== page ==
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Washington U School of Medicine found liable for age discrimination

This article first appeared in the St. Louis Beacon, Feb. 2, 2009 - A jury determined today that the Washington University School of Medicine discriminated against renowned lung surgeon, Dr. Joel T. Cooper, because of his age, and forced his departure from the school where he had been head of the cardiothoracic division.

The jury also found that the university had retaliated against Cooper after he filed an age discrimination and breach of contract suit.

The seven women and five men awarded Cooper $325,000 in actual damages and $200,000 in punitive damages for a total of $525,000. The jurors found in favor of the school on the breach of contract issue and found no wrongdoing by Cooper's boss, Dr. Timothy Eberlein, who had also been a defendant.

The jurors in St. Louis Circuit Court deliberated for more than three hours on Monday before Judge Dennis M. Schaumann called it a night; they resumed deliberations at 9 a.m. today and returned the verdicts about 2:30 p.m.

"We are very pleased with the award,'' said Cooper's attorney, Jerome Dobson. "Dr. Cooper's rights were violated. We proved he was the victim of age discrimination.''

Cooper told the Beacon while the jury was deliberating that he had brought the suit because someone needed to take a stand over actions by the university and he was satisfied that he had brought the issues to light, whatever the outcome.

Defense attorney Joseph P. Conran said afterwards: "We are pleased by the verdict that exhonerated Dr. Eberlein. We are pleased that he has been vindicated."

Conran said the university will appeal the age discrimination award and is confident that a higher court will find the school's actions and the reduction of Cooper's bonus before his departure dealt with his lack of productivity, not his age.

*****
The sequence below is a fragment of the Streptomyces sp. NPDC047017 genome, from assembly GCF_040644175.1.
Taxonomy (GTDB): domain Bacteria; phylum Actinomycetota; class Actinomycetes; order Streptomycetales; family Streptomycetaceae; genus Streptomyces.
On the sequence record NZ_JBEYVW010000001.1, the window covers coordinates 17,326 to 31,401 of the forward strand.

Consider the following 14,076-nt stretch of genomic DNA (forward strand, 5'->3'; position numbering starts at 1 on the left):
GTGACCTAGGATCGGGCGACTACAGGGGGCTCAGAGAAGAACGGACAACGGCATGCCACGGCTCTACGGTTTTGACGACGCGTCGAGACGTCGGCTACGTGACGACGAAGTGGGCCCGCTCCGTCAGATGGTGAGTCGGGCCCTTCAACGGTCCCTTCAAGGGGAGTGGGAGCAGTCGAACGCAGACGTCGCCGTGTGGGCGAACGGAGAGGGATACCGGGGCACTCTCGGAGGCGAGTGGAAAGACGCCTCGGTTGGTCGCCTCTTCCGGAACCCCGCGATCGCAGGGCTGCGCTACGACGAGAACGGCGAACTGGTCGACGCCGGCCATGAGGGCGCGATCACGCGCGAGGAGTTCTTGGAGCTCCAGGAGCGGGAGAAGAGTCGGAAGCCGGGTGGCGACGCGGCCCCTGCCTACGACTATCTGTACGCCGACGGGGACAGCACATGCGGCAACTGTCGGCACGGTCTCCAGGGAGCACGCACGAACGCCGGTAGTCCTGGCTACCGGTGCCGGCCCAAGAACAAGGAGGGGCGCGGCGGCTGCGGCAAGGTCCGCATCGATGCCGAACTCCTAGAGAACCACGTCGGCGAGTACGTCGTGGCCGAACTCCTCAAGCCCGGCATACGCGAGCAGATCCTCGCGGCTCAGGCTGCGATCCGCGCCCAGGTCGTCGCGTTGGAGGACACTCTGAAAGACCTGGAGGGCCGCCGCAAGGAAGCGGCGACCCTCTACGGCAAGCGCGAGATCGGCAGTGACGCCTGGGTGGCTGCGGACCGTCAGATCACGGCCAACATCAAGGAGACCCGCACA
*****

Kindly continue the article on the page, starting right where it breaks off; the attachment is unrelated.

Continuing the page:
The jurors heard three weeks of testimony in the case. Both Cooper and Eberlein were portrayed as medical geniuses in their respective fields, lung surgery and breast cancer.

But the men clashed over fiscal matters and both had a different view of financial operations.

Eberlein ran the Department of Surgery, its five divisions and its 125 surgeons. He alleged in two days of testimony that Cooper ran up huge deficits in the cardiothoracic division he headed, primarily because of large bonuses Cooper paid himself and his staff. And Cooper failed to heed Eberlein's continuing advice to increase productivity through more surgeries.

Cooper testified for portions of several days. He said he never had a deficit in his division. He said the application of charitable donations and funds from endowments put his budget in the black each year.

And a good percentage of those donations came from patients or former patients of his or from funds he had helped raise, he noted. A pioneer in lung transplants and the creator of a lung transplant center here, Cooper drew patients from all over the world between his arrival in 1988 and the cloudy departure in 2005.

Cooper, 70, and Janet, his wife of 46 years, now live in Philadelphia where Cooper is the head of thoracic surgery at the University of Pennslyvania School of Medicine. He is paid $875,000 a year, or $125,000 more than his best year in St. Louis.

In his summation, Dobson told the jury that St. Louis had lost much as a community by Cooper's departure for Penn. "His patients are not here; his research is no longer here,'' Dobson said. "They wanted him to be a machine: do more surgeries, bring in more money.''

Read the Beacon's earlier story: 

A lawyer for Washington University told a jury today that an age discrimination claim by renowned lung surgeon Dr. Joel T. Cooper against the university and its head of surgery is one of the most meritless cases he had ever seen in years of practice.